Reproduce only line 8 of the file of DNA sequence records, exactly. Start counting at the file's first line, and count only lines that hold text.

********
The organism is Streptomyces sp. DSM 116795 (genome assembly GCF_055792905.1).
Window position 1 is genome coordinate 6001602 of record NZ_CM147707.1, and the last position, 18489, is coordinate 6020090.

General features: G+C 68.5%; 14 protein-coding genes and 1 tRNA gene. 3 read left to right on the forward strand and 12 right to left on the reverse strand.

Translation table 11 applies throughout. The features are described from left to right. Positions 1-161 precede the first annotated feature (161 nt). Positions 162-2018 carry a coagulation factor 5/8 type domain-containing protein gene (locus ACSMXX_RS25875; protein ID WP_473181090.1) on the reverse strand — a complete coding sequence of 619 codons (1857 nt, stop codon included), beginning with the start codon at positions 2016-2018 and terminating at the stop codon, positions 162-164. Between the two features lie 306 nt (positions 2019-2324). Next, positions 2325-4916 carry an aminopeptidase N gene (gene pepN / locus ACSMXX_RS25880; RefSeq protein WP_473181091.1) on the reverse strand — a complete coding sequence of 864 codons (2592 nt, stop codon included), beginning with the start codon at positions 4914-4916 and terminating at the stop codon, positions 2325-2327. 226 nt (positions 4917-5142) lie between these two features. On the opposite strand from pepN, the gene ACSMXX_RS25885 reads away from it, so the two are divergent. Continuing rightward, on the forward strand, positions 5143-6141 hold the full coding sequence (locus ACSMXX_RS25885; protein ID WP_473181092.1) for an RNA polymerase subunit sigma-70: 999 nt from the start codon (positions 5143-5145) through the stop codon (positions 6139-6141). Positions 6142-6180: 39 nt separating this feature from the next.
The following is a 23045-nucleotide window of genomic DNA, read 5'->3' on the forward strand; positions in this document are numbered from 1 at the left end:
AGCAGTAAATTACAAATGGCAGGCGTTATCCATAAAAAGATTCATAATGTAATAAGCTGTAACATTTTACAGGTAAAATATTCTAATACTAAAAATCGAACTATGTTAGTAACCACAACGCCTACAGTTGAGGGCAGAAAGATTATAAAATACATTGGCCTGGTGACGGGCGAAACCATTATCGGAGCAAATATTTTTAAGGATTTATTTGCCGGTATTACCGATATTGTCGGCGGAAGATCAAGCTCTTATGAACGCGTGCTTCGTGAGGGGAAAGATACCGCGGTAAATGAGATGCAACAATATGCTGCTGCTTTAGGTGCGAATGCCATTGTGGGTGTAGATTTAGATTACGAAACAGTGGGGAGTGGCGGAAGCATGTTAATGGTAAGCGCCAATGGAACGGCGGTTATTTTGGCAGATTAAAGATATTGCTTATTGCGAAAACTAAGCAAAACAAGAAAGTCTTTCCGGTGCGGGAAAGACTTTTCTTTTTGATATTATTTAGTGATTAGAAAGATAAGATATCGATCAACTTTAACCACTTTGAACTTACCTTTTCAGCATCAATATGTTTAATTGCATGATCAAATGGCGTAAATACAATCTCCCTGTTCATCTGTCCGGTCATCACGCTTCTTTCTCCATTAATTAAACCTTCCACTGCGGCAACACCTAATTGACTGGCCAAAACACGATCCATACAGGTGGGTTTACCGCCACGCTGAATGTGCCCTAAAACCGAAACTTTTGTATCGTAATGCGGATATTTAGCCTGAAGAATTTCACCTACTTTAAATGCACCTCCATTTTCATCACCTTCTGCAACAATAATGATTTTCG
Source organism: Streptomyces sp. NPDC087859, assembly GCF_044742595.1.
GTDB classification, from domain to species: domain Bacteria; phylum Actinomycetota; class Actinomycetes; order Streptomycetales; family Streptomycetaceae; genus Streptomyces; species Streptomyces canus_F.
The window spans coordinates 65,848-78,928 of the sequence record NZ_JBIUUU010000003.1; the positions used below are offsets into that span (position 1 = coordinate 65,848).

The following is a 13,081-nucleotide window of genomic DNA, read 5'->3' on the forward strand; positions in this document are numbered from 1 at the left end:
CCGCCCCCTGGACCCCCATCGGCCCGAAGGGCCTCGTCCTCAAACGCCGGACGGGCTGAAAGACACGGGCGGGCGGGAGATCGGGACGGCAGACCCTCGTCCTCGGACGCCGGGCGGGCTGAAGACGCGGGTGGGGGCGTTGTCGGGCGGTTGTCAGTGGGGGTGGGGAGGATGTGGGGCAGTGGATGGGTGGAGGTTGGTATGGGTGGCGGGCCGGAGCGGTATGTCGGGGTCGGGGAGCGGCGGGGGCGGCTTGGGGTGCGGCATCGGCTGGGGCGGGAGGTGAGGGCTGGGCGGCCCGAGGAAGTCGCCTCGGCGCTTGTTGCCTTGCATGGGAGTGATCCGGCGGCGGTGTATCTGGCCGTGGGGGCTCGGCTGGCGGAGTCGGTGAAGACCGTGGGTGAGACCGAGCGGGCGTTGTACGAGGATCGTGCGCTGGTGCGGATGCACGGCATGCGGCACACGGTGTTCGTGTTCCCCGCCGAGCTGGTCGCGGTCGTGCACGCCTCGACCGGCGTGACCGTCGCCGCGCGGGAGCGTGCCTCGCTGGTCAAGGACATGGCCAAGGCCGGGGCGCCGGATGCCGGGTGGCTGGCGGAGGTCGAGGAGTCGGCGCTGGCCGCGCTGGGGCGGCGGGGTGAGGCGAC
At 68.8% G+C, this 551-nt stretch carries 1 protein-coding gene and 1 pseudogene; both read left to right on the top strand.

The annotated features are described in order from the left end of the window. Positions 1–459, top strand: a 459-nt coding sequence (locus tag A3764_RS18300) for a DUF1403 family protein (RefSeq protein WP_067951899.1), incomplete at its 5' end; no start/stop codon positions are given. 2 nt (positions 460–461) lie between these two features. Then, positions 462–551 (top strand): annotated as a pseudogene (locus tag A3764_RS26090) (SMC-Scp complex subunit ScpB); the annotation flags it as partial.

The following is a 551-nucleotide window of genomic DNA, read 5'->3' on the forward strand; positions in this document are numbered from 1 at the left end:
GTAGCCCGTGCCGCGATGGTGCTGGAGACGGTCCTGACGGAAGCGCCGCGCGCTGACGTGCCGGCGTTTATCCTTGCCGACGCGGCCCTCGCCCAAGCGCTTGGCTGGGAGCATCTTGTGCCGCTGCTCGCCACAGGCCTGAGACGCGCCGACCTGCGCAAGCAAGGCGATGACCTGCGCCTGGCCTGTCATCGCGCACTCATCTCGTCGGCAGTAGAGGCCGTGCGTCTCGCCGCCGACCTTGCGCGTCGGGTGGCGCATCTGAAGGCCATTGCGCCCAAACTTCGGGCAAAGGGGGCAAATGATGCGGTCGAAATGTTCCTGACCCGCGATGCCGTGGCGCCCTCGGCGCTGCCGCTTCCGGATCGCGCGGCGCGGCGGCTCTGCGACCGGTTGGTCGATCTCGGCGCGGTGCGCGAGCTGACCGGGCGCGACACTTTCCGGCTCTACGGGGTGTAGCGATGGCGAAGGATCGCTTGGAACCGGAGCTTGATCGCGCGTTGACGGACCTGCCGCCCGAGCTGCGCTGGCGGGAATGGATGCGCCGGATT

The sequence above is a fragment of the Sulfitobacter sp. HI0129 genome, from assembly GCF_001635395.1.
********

GTDB classification, from domain to species: domain Bacteria; phylum Actinomycetota; class Actinomycetes; order Streptomycetales; family Streptomycetaceae; genus Streptomyces; species Streptomyces canus_F.